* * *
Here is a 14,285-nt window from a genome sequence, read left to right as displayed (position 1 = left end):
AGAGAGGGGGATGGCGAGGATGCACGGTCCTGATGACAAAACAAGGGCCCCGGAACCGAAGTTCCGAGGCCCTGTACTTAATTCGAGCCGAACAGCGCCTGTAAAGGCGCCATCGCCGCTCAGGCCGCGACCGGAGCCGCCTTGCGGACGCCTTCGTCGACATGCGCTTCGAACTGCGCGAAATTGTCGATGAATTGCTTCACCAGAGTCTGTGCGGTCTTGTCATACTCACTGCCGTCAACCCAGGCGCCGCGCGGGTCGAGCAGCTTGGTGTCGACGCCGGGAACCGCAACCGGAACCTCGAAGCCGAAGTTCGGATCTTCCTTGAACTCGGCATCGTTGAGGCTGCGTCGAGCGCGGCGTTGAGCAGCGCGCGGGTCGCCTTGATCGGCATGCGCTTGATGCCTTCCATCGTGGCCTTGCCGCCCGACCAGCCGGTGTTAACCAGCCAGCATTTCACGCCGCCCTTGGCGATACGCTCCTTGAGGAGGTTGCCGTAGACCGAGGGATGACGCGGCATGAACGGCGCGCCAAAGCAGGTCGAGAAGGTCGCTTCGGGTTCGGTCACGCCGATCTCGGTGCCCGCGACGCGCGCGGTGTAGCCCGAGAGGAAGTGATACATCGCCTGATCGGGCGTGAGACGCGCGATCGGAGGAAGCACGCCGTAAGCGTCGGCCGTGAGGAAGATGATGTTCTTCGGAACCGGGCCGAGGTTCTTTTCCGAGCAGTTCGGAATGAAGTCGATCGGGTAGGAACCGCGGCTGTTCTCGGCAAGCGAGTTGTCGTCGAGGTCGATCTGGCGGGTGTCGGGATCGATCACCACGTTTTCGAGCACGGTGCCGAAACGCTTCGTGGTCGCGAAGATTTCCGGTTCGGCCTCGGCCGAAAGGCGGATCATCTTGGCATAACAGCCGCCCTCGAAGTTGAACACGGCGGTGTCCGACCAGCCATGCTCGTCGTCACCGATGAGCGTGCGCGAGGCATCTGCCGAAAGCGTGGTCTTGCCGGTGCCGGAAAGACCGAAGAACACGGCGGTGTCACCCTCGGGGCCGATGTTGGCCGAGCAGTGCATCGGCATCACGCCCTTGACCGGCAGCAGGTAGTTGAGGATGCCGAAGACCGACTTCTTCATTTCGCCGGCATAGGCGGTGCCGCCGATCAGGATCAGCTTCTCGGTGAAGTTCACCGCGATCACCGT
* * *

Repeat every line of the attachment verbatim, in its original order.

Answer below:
Here is a 14,285-nt window from a genome sequence, read left to right as displayed (position 1 = left end):
AGAGAGGGGGATGGCGAGGATGCACGGTCCTGATGACAAAACAAGGGCCCCGGAACCGAAGTTCCGAGGCCCTGTACTTAATTCGAGCCGAACAGCGCCTGTAAAGGCGCCATCGCCGCTCAGGCCGCGACCGGAGCCGCCTTGCGGACGCCTTCGTCGACATGCGCTTCGAACTGCGCGAAATTGTCGATGAATTGCTTCACCAGAGTCTGTGCGGTCTTGTCATACTCACTGCCGTCAACCCAGGCGCCGCGCGGGTCGAGCAGCTTGGTGTCGACGCCGGGAACCGCAACCGGAACCTCGAAGCCGAAGTTCGGATCTTCCTTGAACTCGGCATCGTTGAGGCTGCGTCGAGCGCGGCGTTGAGCAGCGCGCGGGTCGCCTTGATCGGCATGCGCTTGATGCCTTCCATCGTGGCCTTGCCGCCCGACCAGCCGGTGTTAACCAGCCAGCATTTCACGCCGCCCTTGGCGATACGCTCCTTGAGGAGGTTGCCGTAGACCGAGGGATGACGCGGCATGAACGGCGCGCCAAAGCAGGTCGAGAAGGTCGCTTCGGGTTCGGTCACGCCGATCTCGGTGCCCGCGACGCGCGCGGTGTAGCCCGAGAGGAAGTGATACATCGCCTGATCGGGCGTGAGACGCGCGATCGGAGGAAGCACGCCGTAAGCGTCGGCCGTGAGGAAGATGATGTTCTTCGGAACCGGGCCGAGGTTCTTTTCCGAGCAGTTCGGAATGAAGTCGATCGGGTAGGAACCGCGGCTGTTCTCGGCAAGCGAGTTGTCGTCGAGGTCGATCTGGCGGGTGTCGGGATCGATCACCACGTTTTCGAGCACGGTGCCGAAACGCTTCGTGGTCGCGAAGATTTCCGGTTCGGCCTCGGCCGAAAGGCGGATCATCTTGGCATAACAGCCGCCCTCGAAGTTGAACACGGCGGTGTCCGACCAGCCATGCTCGTCGTCACCGATGAGCGTGCGCGAGGCATCTGCCGAAAGCGTGGTCTTGCCGGTGCCGGAAAGACCGAAGAACACGGCGGTGTCACCCTCGGGGCCGATGTTGGCCGAGCAGTGCATCGGCATCACGCCCTTGACCGGCAGCAGGTAGTTGAGGATGCCGAAGACCGACTTCTTCATTTCGCCGGCATAGGCGGTGCCGCCGATCAGGATCAGCTTCTCGGTGAAGTTCACCGCGATCACCGT